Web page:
After graduating from M.I.T., she worked for the Boston Redevelopment Authority as a city planner before leaving for the private sector. She was hired in August as the chief of staff for Information Technology Division, under the Executive Office of Administration and Finance. She hopes the fellowship will help her become a department head in local or state government.

Other women hired for a fellowship include:

- Elizabeth Thorne, who was hired as a fiscal policy analyst for the Executive Office of Administration and Finance. Thorne has an MBA from Amos Tuck School of Business, and 12 years of investment banking experience.

- Samantha Hammar was hired as a municipal liaison for the Information Technology Division at Administration and Finance. She has a master's degree in global marketing communications from Emerson College. She worked as the executive director of the Capital Network.

- Michelle Reid will work as the director of environmental justice for the Executive Officer of Energy and Environmental Affairs. She has a master's degree in public administration from Clark University. While completing her education, she worked at the Worcester District Attorney's Office, the Executive Office of Energy and Environmental Affairs, and the Department of Environmental Protection.

- Johanna Troy was hired as a senior policy coordinator for the Department of Energy Resources. She recently received her law degree from the University of Houston Law Center, and holds a master's degree in earth environmental sciences from Lehigh University.

- Michael Devon Powell will work as a senior health policy analyst for the Executive Office of Health and Human Services. She has a master's degree in social work from Boston College. She worked as an intern for the Boston Public Health Commission, and spent two years in the Peace Corps in Siyazan, Azerbaijan.

- Laura Piscopo was hired as the director of administration for the Department of Veterans Services. She recently received her master's degree in public administration from Suffolk University. She has interned with Sen. Eileen Donoghue (D-Lowell) and worked on Charlotte Golar Richie's campaign for mayor of Boston.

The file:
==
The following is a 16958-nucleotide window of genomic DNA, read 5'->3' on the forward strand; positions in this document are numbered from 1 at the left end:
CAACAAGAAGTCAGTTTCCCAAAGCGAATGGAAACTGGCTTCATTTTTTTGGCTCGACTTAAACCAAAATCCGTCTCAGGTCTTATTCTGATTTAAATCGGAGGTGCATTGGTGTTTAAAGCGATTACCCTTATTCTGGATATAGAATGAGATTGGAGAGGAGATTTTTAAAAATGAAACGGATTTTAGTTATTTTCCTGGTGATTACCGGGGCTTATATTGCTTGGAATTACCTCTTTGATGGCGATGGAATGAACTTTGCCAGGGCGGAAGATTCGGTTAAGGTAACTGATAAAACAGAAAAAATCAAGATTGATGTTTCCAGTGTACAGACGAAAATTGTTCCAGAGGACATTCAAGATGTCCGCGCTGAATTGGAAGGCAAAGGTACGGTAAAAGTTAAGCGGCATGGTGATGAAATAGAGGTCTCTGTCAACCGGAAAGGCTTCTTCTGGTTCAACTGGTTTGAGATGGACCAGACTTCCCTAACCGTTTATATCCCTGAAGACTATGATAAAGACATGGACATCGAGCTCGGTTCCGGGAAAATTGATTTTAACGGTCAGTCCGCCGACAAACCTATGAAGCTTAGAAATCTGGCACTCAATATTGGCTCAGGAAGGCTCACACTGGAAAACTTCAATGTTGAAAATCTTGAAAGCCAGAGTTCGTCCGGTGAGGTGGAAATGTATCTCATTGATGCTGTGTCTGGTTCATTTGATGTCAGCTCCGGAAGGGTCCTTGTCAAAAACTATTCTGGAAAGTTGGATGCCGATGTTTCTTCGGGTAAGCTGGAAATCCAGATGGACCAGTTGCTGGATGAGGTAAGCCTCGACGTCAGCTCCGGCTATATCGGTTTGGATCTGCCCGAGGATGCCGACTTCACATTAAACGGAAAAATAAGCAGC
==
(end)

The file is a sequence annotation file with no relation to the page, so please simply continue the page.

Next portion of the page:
- Ellen Yan will work as an IT project manager for the Secretary of Education. She has a master's degree in accounting from Bentley University's McCallum Graduate School of Business. She previously worked as an intern at the U.S. Department of Treasury.

- Natalie Perry will work as a project manager for Mass Development. She earned a doctoral degree in philosophy in higher education administration from the University of Virginia. Prior to her doctoral studies, she was a high school social studies teacher.

- Nicole Tishler will be the associate director of Title VI planning strategies for the Secretary of Transportation. Tishler graduated from The Heller School for Social Policy and Management at Brandeis University. She previously worked as a communications and policy consultant to the City of Somerville, and a federal policy and communications fellow for the Sexuality Information and Education Council of the United States in Washington, D.C.

- Sarah Aw was hired as associate director of risk and performance management for the Office of Transportation Planning. She holds an MBA from University of Surrey School of Management in the United Kingdom, and has worked for many years in information systems in both the private and public sector.

- Amaila Holub was hired as the director of GreenDOT policy development for the Secretary of Transportation. She has a master's degree from the Massachusetts Institute of Technology.

- Beth Maloney was hired as a policy and strategic initiative manager for the Secretary of Transportation. She has a law degree from Georgetown University Law Center, and has practiced law for 12 years at the Boston firm Nixon Peabody.

- Kathleen Aubrey was hired as UI Online Outreach manager. She has two master's degrees - one in information systems from Northeastern University and another in social work from Boston University. She has extensive consulting experience in focus group moderation and interactive design.